Techno-babble of a Techno-dabbler

Monthly Archives: May 2012

AWS Auto Scaling with boto.

The boto library is awesome for Python people who want to automate Amazon Web Services, but I had a minor struggle with the Auto Scaling interface recently.

Amazon deprecated the old “triggers” mechanism for handling dynamic scaling, and replaced it with CloudWatch “alarms”. While boto supports the new mechanism, it’s hard to find working examples on-line.

UPDATE: This example is now improved and merged into the official boto documentation.

Below is my attempt to define the minimal procedure for creating a dynamically scaled cluster of instances with boto. It’s derived from the excellent work of Liam Friel.

import boto
from boto.ec2.autoscale import ScalingPolicy
from boto.ec2.cloudwatch import MetricAlarm

autoscale = boto.connect_autoscale()
cloudwatch = boto.connect_cloudwatch()

# Let's assume you already have an Auto Scaling group.
# Setting one up is well documented elsewhere.
autoscaling_group = 'as_group_0'

# Define some Scaling Policies. These tell Auto Scaling _how_ to scale
# group, but not when to do it. (We'll define that later).

# We need one policy for scaling up...
scale_up_policy = ScalingPolicy(
    name='scale_up', adjustment_type='ChangeInCapacity',
    as_name=autoscaling_group, scaling_adjustment=1, cooldown=180)

#...and one for scaling down again.
scale_down_policy = ScalingPolicy(
    name='scale_down', adjustment_type='ChangeInCapacity',
    as_name=autoscaling_group, scaling_adjustment=-1, cooldown=180)

# The policy objects are now defined locally.
# Let's submit them to AWS.

# Now that the polices have been digested by AWS, they have extra properties
# that we aren't aware of locally. We need to refresh them by requesting them
# back again. 
# Specifically we'll need the Amazon Resource Name (ARN) of each policy.
scale_up_policy = autoscale.get_all_policies(
    as_group=autoscaling_group, policy_names=['scale_up'])[0]

scale_down_policy = autoscale.get_all_policies(
    as_group=autoscaling_group, policy_names=['scale_down'])[0]

# Now we'll create CloudWatch alarms that will define _when_ to run the
# Auto Scaling policies.

# We want to measure the average CPU usage across the whole Auto Scaling
# group, rather than individual instances. We can define that as a CloudWatch
# "Dimension".
alarm_dimensions = {"AutoScalingGroupName": autoscaling_group}

# One alarm for when to scale up...
scale_up_alarm = MetricAlarm(
        name='scale_up_on_cpu', namespace='AWS/EC2',
        metric='CPUUtilization', statistic='Average',
        comparison='>', threshold='70',
        period='60', evaluation_periods=2,

# ...and one for when to scale down.
scale_down_alarm = MetricAlarm(
        name='scale_down_on_cpu', namespace='AWS/EC2',
        metric='CPUUtilization', statistic='Average',
        comparison='<', threshold='40',
        period='60', evaluation_periods=2,

PCBs – Designing for Hackability

This hack needs help.

Nice board, but it needs a hack

With a heart full of Geek Pride, I recently unwrapped my first commercially fabricated PCB. As a beginner designer, I missed something in the initial design and realised while I was waiting for the board to arrive. Essentially, the board was obsolete by the time it got to me. The new changes would need to be hacked into place on the board. Oh well, no problem…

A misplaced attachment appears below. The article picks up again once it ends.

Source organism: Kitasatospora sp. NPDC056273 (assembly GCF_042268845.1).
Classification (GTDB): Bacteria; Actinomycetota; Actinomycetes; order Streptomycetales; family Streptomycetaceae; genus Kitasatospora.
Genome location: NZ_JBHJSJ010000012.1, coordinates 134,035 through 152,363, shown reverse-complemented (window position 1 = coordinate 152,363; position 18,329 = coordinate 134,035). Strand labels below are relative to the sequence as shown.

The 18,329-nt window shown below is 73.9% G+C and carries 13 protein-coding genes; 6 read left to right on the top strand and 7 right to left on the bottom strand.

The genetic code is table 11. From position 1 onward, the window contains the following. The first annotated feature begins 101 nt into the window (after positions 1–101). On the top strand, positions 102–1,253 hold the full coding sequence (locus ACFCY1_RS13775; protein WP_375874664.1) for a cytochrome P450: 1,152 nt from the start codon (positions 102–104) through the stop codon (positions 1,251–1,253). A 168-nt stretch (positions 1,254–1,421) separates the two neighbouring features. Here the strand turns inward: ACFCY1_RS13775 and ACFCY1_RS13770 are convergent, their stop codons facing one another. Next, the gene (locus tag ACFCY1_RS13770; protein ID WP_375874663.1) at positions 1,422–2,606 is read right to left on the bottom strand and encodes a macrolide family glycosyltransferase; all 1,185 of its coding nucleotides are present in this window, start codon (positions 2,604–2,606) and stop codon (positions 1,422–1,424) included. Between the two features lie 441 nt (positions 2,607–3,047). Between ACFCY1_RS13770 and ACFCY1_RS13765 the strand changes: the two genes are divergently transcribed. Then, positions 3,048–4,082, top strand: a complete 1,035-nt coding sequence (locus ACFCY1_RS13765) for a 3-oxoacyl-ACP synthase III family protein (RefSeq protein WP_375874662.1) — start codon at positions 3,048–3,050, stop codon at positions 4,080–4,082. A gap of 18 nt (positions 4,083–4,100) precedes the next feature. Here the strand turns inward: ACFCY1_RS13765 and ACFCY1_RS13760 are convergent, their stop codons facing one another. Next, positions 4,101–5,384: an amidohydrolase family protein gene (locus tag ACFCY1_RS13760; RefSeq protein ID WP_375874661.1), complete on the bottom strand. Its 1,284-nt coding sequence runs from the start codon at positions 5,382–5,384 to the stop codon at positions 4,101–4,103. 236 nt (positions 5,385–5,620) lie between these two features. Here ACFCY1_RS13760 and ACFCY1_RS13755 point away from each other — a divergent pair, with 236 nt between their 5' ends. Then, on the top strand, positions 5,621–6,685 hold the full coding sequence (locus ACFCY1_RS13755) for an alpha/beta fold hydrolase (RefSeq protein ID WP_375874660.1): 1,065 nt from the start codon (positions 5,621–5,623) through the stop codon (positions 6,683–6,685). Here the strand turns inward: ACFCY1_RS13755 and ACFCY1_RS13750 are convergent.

Hostile Hardware

As soon as I started making modifications, something felt wrong. It felt like I was trying to hack a closed, commercial circuit. It was almost as though I was reverse engineering my own design, just to make a simple change.

Commercial designs are indifferent to hackers at best and are often deliberately hacker-hostile. This board is a prototype for an open-source design. It should actively encourage modification. It should be designed for hackability.

Don’t hide the design

The PCB fabricator, iTeadStudio, offers solder-mask in a range of funky colours. Ordinary transparent green is also an option. Naturally, I just had to have black solder-mask. It looks non-generic, “edgy”, very Death Star chic. Unfortunately, it also makes it very difficult to see the traces on the board, which is not good when you need to cut a trace.

Open hardware should be made to be understood. Black solder mask literally reduces the transparency of the design.

Test-points are hack-points

Inevitably, I brought out the oscilloscope to examine some of the radio frequency signals on the board. A few sensibly placed test points would have been moderately handy here, but I had none in the layout. It would have been extremely handy if the test points had been plated through-holes, then components could have been added to them instead of being haphazardly soldered to already populated holes and IC pins.

Holes are free, dig?

There are veritable fields of unused space on the board. At least some of that space should have been allocated to a prototyping grid. The fabricator doesn’t charge for holes, so why be parsimonious? More hack-points means more hackability.

Hackabillity is for hackers

Ultimately, this is an open-source design. I don’t expect that anyone will use it, but the design should consider that possibility. It should also consider that the hypothetical user is a hacker and will use the design for something I haven’t thought of. The more hackable the design, the more adaptable it is to unintended applications. We are hackers, we like unintended applications.

I’ll try to design my next board for hackabillity. I owe it to myself and to all the hackers out there.

The board in question is a “Tayloe Detector” for Software Defined Radio using a PC.